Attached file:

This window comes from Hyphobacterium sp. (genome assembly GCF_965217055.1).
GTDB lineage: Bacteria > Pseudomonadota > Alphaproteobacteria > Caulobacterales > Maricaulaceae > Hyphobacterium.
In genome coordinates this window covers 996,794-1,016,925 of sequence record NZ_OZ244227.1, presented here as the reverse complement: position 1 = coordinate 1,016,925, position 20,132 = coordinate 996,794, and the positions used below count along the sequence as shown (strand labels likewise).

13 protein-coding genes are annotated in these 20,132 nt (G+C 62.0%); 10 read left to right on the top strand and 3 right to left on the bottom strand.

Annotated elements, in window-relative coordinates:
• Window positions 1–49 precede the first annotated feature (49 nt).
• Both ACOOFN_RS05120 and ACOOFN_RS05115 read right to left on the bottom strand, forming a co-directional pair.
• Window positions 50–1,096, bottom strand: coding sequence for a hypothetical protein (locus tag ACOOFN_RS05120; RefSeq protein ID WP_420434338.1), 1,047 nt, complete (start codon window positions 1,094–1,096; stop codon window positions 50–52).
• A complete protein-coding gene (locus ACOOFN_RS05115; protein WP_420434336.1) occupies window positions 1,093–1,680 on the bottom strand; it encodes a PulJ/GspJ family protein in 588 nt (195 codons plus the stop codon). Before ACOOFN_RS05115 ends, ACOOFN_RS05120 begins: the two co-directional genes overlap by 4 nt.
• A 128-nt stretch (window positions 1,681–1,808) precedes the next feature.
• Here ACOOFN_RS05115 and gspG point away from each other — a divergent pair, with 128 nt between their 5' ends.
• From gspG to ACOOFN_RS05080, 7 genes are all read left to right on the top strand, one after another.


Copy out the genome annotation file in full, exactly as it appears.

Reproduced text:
This window comes from Hyphobacterium sp. (genome assembly GCF_965217055.1).
GTDB lineage: Bacteria > Pseudomonadota > Alphaproteobacteria > Caulobacterales > Maricaulaceae > Hyphobacterium.
In genome coordinates this window covers 996,794-1,016,925 of sequence record NZ_OZ244227.1, presented here as the reverse complement: position 1 = coordinate 1,016,925, position 20,132 = coordinate 996,794, and the positions used below count along the sequence as shown (strand labels likewise).

13 protein-coding genes are annotated in these 20,132 nt (G+C 62.0%); 10 read left to right on the top strand and 3 right to left on the bottom strand.

Annotated elements, in window-relative coordinates:
• Window positions 1–49 precede the first annotated feature (49 nt).
• Both ACOOFN_RS05120 and ACOOFN_RS05115 read right to left on the bottom strand, forming a co-directional pair.
• Window positions 50–1,096, bottom strand: coding sequence for a hypothetical protein (locus tag ACOOFN_RS05120; RefSeq protein ID WP_420434338.1), 1,047 nt, complete (start codon window positions 1,094–1,096; stop codon window positions 50–52).
• A complete protein-coding gene (locus ACOOFN_RS05115; protein WP_420434336.1) occupies window positions 1,093–1,680 on the bottom strand; it encodes a PulJ/GspJ family protein in 588 nt (195 codons plus the stop codon). Before ACOOFN_RS05115 ends, ACOOFN_RS05120 begins: the two co-directional genes overlap by 4 nt.
• A 128-nt stretch (window positions 1,681–1,808) precedes the next feature.
• Here ACOOFN_RS05115 and gspG point away from each other — a divergent pair, with 128 nt between their 5' ends.
• From gspG to ACOOFN_RS05080, 7 genes are all read left to right on the top strand, one after another.